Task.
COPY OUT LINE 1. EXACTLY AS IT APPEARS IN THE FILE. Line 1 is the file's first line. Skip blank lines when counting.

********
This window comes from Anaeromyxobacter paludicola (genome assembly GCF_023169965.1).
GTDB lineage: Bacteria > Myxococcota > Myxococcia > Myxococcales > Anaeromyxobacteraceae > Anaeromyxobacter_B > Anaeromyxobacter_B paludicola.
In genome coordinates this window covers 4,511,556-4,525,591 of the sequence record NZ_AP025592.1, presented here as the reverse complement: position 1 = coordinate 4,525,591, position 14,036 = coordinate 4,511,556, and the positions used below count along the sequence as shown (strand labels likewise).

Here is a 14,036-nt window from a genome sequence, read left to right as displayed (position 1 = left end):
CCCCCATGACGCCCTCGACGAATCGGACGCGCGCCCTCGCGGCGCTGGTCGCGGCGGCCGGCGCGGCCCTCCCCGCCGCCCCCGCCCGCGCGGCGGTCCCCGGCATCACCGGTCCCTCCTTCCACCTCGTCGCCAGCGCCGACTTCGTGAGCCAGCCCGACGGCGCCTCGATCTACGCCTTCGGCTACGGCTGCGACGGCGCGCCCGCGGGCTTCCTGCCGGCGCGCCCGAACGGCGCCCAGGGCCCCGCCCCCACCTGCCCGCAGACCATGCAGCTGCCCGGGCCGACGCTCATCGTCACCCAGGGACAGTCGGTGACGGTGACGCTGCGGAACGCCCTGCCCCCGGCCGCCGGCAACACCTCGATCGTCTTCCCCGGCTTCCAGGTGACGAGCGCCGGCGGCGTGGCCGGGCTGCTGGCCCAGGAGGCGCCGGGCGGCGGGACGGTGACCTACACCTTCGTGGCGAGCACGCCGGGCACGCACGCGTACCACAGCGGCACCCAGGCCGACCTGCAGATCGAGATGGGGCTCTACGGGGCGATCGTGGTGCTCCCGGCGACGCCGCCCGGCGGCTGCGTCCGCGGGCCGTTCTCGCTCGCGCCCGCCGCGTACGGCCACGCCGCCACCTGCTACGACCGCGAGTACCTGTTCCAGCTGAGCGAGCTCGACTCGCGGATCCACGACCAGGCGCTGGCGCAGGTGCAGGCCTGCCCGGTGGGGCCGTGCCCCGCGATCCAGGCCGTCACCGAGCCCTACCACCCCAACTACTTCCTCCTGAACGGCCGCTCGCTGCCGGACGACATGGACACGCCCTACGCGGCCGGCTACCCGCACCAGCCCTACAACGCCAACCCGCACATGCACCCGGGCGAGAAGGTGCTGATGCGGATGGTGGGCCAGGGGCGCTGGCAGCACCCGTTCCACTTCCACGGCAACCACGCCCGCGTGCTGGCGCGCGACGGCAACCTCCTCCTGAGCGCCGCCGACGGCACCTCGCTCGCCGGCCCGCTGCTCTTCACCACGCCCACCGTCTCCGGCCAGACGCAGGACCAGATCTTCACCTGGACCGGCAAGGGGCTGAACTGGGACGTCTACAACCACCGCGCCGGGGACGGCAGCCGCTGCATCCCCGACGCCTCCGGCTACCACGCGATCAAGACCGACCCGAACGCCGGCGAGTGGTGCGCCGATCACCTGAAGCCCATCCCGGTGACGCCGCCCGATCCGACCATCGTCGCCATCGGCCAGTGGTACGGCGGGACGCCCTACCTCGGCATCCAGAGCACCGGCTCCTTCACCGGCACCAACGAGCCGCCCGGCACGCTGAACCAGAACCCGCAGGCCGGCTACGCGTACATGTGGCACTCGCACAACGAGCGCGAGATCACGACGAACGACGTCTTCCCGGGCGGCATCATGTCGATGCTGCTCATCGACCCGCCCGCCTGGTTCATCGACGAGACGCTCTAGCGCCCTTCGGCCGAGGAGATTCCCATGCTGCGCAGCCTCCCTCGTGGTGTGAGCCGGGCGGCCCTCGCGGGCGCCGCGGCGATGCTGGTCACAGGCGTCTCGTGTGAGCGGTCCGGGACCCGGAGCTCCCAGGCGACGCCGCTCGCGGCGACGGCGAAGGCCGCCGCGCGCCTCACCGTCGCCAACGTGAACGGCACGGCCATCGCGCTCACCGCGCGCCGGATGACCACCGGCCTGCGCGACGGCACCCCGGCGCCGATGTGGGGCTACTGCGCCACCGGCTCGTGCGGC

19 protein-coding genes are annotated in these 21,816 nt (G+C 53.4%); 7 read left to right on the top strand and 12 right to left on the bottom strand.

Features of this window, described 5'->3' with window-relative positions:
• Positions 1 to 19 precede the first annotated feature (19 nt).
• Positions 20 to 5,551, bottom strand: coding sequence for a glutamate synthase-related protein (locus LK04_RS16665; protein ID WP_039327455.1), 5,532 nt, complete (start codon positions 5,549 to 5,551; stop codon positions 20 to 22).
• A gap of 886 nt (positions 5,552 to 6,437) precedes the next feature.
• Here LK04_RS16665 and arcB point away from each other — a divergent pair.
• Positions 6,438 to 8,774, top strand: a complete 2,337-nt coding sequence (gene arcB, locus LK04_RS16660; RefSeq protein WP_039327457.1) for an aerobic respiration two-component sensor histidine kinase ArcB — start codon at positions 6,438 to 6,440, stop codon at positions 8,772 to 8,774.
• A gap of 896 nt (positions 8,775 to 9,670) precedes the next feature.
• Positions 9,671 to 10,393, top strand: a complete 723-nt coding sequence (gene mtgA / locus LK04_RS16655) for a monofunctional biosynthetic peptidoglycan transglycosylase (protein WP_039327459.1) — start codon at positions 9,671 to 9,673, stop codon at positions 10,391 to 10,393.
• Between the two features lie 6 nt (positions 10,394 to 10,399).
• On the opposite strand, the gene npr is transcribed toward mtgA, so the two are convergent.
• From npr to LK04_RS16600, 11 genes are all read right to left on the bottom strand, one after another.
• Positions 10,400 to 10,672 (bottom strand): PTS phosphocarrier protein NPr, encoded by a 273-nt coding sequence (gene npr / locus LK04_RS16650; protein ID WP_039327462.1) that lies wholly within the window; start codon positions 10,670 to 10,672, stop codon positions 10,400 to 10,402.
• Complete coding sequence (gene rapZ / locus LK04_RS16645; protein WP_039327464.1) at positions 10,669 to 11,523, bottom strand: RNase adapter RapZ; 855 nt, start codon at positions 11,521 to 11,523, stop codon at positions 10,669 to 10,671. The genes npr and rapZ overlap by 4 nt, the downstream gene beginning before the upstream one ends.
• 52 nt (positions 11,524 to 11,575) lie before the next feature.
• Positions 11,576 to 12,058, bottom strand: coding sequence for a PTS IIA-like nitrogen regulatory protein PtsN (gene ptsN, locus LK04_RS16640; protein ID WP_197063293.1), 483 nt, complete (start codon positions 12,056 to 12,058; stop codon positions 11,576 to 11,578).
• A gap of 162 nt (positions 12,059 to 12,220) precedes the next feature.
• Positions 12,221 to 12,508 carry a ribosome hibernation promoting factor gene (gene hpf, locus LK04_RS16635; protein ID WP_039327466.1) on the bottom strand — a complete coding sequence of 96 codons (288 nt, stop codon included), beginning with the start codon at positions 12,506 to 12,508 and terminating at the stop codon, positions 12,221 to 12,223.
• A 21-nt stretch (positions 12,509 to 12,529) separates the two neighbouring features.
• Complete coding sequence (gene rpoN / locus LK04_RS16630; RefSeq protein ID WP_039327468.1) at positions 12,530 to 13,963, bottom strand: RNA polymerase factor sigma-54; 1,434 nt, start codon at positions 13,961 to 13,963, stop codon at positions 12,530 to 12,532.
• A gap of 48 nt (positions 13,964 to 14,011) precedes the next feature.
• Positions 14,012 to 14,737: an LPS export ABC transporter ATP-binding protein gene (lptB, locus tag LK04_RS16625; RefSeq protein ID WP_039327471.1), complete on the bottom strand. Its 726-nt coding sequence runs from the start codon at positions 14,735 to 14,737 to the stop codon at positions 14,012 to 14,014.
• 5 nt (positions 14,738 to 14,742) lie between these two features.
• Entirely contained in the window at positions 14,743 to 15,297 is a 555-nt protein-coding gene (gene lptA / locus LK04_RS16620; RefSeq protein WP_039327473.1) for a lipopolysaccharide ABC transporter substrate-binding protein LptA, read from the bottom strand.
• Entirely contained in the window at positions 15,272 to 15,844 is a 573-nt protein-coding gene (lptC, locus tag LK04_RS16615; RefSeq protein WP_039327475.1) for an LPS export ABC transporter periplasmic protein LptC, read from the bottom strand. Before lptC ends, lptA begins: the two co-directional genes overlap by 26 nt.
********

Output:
This window comes from Anaeromyxobacter paludicola (genome assembly GCF_023169965.1).